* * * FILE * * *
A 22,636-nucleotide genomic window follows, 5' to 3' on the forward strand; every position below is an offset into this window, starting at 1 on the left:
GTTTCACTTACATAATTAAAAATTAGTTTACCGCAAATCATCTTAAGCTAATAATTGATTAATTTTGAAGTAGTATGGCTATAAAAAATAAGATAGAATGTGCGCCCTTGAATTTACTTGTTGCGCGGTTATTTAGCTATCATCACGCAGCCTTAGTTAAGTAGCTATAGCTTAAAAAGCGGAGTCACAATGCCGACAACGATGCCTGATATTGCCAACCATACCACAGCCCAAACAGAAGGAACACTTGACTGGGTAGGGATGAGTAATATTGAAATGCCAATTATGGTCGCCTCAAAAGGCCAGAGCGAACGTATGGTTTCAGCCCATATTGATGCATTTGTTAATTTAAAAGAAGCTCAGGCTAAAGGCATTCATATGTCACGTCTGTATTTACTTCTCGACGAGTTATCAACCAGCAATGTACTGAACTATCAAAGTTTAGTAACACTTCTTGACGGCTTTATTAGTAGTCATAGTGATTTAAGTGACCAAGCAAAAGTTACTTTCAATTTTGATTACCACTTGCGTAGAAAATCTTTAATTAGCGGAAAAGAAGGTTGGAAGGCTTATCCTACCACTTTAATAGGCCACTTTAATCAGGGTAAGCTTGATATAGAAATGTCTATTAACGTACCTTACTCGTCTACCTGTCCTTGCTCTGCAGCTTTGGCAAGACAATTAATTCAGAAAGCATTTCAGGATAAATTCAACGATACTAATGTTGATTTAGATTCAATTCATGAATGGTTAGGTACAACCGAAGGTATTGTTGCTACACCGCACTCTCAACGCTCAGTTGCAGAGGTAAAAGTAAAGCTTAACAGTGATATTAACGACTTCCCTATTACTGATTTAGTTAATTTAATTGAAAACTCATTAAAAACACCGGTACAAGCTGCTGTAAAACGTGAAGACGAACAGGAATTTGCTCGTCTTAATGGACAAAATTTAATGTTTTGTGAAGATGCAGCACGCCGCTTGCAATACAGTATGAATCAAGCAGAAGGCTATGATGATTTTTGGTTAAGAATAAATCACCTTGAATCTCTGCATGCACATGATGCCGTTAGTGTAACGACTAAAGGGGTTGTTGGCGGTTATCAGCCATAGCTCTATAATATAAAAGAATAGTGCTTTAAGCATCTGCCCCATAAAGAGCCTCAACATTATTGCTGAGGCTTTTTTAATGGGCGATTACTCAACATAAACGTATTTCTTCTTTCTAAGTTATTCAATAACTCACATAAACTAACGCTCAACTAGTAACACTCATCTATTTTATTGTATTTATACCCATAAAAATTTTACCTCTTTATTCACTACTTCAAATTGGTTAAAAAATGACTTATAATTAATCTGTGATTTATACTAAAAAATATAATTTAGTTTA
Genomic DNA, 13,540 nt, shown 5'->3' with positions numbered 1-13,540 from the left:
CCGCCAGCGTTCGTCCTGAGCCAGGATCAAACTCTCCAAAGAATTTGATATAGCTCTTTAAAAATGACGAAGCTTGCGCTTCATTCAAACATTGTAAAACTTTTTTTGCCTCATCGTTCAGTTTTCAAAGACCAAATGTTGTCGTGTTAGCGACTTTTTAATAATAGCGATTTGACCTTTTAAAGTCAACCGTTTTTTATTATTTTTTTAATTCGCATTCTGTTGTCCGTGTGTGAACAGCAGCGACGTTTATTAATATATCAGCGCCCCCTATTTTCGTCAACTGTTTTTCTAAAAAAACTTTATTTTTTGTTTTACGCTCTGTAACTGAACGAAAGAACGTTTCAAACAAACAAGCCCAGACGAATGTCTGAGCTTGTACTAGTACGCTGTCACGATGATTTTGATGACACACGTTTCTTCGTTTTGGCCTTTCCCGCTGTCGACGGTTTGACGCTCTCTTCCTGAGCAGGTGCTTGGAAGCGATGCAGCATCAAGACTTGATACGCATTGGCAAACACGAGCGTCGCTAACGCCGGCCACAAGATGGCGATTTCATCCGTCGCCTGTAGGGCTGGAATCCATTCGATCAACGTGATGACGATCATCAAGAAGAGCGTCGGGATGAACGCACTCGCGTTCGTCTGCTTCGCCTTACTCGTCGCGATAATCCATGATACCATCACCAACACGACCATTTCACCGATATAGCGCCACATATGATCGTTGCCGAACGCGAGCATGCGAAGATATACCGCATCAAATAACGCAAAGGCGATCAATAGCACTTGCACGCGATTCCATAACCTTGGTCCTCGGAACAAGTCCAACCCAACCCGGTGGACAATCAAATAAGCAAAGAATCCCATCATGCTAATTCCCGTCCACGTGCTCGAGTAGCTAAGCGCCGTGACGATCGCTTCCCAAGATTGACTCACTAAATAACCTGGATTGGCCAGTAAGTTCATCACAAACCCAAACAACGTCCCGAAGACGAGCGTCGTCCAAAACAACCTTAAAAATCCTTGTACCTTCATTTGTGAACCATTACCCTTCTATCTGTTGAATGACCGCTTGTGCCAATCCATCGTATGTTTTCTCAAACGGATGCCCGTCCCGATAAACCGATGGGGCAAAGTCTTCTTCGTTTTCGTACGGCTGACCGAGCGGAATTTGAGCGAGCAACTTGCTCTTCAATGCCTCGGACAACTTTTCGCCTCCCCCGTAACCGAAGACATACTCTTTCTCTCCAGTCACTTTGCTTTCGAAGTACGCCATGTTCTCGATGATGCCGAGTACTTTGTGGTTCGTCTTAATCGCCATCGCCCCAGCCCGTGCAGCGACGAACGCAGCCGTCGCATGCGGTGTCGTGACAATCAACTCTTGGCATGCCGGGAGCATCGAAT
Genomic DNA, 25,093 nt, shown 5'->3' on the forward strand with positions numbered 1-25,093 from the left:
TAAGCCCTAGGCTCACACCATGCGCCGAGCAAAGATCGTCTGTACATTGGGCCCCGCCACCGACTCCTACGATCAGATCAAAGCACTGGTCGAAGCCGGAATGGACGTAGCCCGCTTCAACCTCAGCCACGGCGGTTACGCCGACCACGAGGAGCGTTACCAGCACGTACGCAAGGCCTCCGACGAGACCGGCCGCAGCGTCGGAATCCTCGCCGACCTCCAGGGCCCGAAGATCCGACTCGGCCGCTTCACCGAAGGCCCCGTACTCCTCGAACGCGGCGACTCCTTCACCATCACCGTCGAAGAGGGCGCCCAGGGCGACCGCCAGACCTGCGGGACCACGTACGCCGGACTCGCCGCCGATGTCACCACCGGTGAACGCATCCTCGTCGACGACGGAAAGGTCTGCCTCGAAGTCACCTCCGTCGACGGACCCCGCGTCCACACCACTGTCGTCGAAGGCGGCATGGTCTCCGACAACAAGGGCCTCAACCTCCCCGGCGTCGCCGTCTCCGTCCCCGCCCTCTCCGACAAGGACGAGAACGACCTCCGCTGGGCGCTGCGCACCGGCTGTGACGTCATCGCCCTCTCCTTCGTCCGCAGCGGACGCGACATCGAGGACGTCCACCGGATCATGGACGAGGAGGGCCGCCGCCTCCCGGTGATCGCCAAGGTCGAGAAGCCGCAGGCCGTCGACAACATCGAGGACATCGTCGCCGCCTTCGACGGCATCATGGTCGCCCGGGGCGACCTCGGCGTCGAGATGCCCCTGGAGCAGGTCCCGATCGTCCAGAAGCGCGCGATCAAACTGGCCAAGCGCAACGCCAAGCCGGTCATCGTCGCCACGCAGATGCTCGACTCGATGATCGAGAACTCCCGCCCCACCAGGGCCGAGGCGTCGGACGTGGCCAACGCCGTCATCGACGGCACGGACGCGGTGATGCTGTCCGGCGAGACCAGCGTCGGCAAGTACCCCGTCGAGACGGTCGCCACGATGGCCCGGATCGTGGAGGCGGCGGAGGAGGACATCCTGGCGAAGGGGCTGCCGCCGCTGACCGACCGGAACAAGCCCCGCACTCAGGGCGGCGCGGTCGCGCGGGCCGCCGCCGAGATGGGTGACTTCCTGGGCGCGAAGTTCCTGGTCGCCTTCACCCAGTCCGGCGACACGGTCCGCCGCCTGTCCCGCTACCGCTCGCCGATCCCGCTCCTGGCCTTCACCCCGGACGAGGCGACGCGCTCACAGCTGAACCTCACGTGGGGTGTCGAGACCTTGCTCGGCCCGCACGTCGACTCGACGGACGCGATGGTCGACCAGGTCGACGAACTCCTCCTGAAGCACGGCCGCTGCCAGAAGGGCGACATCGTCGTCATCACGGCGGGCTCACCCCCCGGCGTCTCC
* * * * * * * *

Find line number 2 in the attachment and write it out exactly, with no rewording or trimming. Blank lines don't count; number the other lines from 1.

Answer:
GTTTCACTTACATAATTAAAAATTAGTTTACCGCAAATCATCTTAAGCTAATAATTGATTAATTTTGAAGTAGTATGGCTATAAAAAATAAGATAGAATGTGCGCCCTTGAATTTACTTGTTGCGCGGTTATTTAGCTATCATCACGCAGCCTTAGTTAAGTAGCTATAGCTTAAAAAGCGGAGTCACAATGCCGACAACGATGCCTGATATTGCCAACCATACCACAGCCCAAACAGAAGGAACACTTGACTGGGTAGGGATGAGTAATATTGAAATGCCAATTATGGTCGCCTCAAAAGGCCAGAGCGAACGTATGGTTTCAGCCCATATTGATGCATTTGTTAATTTAAAAGAAGCTCAGGCTAAAGGCATTCATATGTCACGTCTGTATTTACTTCTCGACGAGTTATCAACCAGCAATGTACTGAACTATCAAAGTTTAGTAACACTTCTTGACGGCTTTATTAGTAGTCATAGTGATTTAAGTGACCAAGCAAAAGTTACTTTCAATTTTGATTACCACTTGCGTAGAAAATCTTTAATTAGCGGAAAAGAAGGTTGGAAGGCTTATCCTACCACTTTAATAGGCCACTTTAATCAGGGTAAGCTTGATATAGAAATGTCTATTAACGTACCTTACTCGTCTACCTGTCCTTGCTCTGCAGCTTTGGCAAGACAATTAATTCAGAAAGCATTTCAGGATAAATTCAACGATACTAATGTTGATTTAGATTCAATTCATGAATGGTTAGGTACAACCGAAGGTATTGTTGCTACACCGCACTCTCAACGCTCAGTTGCAGAGGTAAAAGTAAAGCTTAACAGTGATATTAACGACTTCCCTATTACTGATTTAGTTAATTTAATTGAAAACTCATTAAAAACACCGGTACAAGCTGCTGTAAAACGTGAAGACGAACAGGAATTTGCTCGTCTTAATGGACAAAATTTAATGTTTTGTGAAGATGCAGCACGCCGCTTGCAATACAGTATGAATCAAGCAGAAGGCTATGATGATTTTTGGTTAAGAATAAATCACCTTGAATCTCTGCATGCACATGATGCCGTTAGTGTAACGACTAAAGGGGTTGTTGGCGGTTATCAGCCATAGCTCTATAATATAAAAGAATAGTGCTTTAAGCATCTGCCCCATAAAGAGCCTCAACATTATTGCTGAGGCTTTTTTAATGGGCGATTACTCAACATAAACGTATTTCTTCTTTCTAAGTTATTCAATAACTCACATAAACTAACGCTCAACTAGTAACACTCATCTATTTTATTGTATTTATACCCATAAAAATTTTACCTCTTTATTCACTACTTCAAATTGGTTAAAAAATGACTTATAATTAATCTGTGATTTATACTAAAAAATATAATTTAGTTTA